In the UK, many people in hospitals with mental health challenges are ready for discharge and yet can’t leave. Several factors contribute to the problem. Here are a few of them.
- Challenges of securing residential properties in areas with high demand or high prices.
- Lack of high-quality accommodation.
- Difficulties finding self-contained accommodation.
- Issues finding a designated person to manage the sourcing and delivery of accommodation.
- Shortage of skilled providers with the skills to deliver housing support.
- Lack of high-quality staffing.
- No safe transportation home.
- Lack of care plans.
Finding appropriate housing or accommodation post-discharge is one of the most challenging issues. This is not a new problem, and members of the Mental Health Network raised this as a concern before the pandemic, but it continues to increase.
In our experience, it can be difficult for Commissioners to really understand the impact their money provides. It is critical, therefore, to provide up-to-date results and statistics to show the scale of the impact their money is having on people’s lives. The rest of this section provides these compelling statistics.
The number of discharge delay days linked to housing was 4,286 in April 2021. Over the year, the number continued to increase. By November 2021, the number was 5,769, an increase of 35%.
The Bridge Back Home (BBH) Team, in conjunction with the Oxleas Clinical Home Treatment Team (HTT) in Greenwich, has had great success since the Bridge Back Home service began in July 2021. In addition to having a remarkable impact on recovery, our service also saves the NHS a significant amount of money.
Based on the average stay of a hospital inpatient, the cost is £15,300 per patient. Our most recent data from December 2022 shows the cost per client for the BBH service for the same length of time is £898. That saves £14,402 per patient. With 333 accepted referrals in 2022, the amount saved was almost £4.8 million.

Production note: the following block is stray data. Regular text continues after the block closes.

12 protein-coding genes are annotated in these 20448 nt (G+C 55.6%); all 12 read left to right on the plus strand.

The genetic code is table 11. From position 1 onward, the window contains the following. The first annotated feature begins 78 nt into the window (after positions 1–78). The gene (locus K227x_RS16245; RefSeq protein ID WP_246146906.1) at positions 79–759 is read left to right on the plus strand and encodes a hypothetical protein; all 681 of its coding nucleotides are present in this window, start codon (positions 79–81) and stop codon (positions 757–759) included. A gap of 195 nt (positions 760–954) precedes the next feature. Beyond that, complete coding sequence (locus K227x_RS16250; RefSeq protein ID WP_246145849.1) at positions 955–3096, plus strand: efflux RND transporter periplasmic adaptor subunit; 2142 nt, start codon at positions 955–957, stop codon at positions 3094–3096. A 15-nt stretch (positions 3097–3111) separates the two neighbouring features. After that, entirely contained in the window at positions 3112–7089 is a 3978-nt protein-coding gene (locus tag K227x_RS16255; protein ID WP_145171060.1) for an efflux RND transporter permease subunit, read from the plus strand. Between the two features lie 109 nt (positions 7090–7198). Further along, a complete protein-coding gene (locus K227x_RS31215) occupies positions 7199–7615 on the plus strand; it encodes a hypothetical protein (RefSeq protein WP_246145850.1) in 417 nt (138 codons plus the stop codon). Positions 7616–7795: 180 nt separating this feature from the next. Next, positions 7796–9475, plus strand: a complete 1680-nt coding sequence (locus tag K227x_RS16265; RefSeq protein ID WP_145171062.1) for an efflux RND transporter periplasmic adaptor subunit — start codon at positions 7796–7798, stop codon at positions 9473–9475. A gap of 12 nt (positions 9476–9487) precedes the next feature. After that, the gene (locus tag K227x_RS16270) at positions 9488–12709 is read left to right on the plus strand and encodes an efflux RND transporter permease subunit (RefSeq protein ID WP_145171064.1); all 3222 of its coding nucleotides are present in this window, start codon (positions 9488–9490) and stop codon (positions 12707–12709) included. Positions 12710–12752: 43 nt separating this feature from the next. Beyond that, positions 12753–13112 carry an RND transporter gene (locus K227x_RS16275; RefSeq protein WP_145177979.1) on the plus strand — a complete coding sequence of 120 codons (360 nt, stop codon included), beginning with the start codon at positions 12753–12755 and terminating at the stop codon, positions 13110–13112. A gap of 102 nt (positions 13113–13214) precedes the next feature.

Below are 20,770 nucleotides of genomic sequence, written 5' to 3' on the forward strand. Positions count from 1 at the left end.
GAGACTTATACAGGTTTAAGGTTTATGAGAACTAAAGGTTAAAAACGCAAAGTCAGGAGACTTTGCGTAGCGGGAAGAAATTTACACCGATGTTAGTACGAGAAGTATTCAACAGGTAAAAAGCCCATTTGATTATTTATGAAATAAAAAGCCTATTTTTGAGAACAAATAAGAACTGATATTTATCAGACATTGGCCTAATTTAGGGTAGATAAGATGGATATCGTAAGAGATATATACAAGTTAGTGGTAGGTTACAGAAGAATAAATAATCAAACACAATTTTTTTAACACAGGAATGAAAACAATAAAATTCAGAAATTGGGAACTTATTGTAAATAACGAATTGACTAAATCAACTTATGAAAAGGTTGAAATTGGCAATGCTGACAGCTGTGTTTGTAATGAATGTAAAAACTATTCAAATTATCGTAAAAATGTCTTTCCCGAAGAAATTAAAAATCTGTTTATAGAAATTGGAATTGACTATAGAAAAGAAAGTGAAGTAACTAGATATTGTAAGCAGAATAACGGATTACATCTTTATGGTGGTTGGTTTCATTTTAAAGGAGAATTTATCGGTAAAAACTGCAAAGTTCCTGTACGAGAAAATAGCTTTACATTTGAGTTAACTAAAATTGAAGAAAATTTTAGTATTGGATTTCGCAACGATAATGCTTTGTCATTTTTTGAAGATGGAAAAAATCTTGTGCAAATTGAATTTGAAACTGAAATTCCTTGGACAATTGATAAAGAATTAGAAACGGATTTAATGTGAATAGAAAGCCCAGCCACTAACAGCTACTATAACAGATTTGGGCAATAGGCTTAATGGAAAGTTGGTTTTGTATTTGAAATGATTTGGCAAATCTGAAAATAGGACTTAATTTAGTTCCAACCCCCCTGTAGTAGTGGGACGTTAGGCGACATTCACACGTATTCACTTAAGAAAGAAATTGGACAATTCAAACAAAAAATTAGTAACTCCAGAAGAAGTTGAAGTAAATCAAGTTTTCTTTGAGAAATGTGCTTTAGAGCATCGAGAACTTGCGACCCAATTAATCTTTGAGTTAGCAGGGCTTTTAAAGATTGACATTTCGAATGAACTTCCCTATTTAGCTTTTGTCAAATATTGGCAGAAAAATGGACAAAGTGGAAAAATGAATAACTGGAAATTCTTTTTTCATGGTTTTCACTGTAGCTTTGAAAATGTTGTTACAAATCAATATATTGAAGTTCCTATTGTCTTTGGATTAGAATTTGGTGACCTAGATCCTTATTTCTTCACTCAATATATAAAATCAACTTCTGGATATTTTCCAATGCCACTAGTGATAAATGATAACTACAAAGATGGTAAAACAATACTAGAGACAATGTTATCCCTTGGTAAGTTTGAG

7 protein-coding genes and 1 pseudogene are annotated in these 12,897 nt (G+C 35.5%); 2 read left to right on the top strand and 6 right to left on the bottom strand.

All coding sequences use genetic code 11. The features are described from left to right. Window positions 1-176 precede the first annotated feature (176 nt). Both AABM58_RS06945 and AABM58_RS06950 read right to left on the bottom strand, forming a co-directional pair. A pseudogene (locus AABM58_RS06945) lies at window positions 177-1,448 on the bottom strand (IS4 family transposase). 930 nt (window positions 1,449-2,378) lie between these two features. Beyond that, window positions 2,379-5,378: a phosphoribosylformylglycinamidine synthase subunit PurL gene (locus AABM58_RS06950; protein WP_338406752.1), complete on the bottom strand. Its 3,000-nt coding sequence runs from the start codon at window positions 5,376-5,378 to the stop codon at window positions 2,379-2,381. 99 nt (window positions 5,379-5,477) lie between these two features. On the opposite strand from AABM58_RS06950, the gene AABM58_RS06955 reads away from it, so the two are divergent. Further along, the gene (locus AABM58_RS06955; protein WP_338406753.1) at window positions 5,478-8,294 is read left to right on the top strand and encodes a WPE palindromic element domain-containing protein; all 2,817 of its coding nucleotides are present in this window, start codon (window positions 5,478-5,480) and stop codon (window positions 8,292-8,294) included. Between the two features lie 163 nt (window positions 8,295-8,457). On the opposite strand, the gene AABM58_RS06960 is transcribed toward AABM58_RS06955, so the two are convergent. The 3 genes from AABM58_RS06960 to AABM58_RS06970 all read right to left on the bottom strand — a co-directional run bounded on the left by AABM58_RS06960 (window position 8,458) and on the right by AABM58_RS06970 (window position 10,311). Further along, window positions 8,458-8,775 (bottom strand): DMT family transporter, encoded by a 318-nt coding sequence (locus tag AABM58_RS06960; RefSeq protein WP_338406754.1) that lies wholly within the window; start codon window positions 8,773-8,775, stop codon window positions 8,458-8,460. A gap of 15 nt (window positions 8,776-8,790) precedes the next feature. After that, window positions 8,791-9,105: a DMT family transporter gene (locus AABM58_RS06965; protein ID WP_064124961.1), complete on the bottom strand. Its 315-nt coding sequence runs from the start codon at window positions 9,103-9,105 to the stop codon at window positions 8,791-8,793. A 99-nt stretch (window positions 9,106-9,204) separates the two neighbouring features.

We hope this information goes some way towards describing the impact commissioners can make, both to the lives of clients and to the NHS.
The Bridge Back Home Service
The aim of the Bridge Back Home Team is threefold:
- Improve patient experience.
- Reduce the average length of stay in hospital.
- Reduce the number of readmissions.
We can connect our clients with a wide range of community services to create a network of support that reduces the need for clinical intervention. We liaise with community crisis provision services to support patients returning home from the crisis house, rather than returning to the hospital. The support our service provides is flexible and geared to the client’s needs, whatever stage they are at with their recovery.
Individual care packages ensure each client receives the help and support best suited to them. However, the needs and subsequent care packages can be complex, ranging from physical disability support, housing needs, and financial support, as well as mental health and ongoing support for clients and their families.
Connecting existing services with new services from primary care, secondary care, local council, and voluntary organisations to create a streamlined process takes a great deal of coordination. They often involve significant and complex transitions from one service to another. These complex mobilisations require meticulous project planning and management.
For a more in-depth conversation about how our Bridge Back Home Service can help you streamline the process of getting people out of hospital and back home fast, contact us here.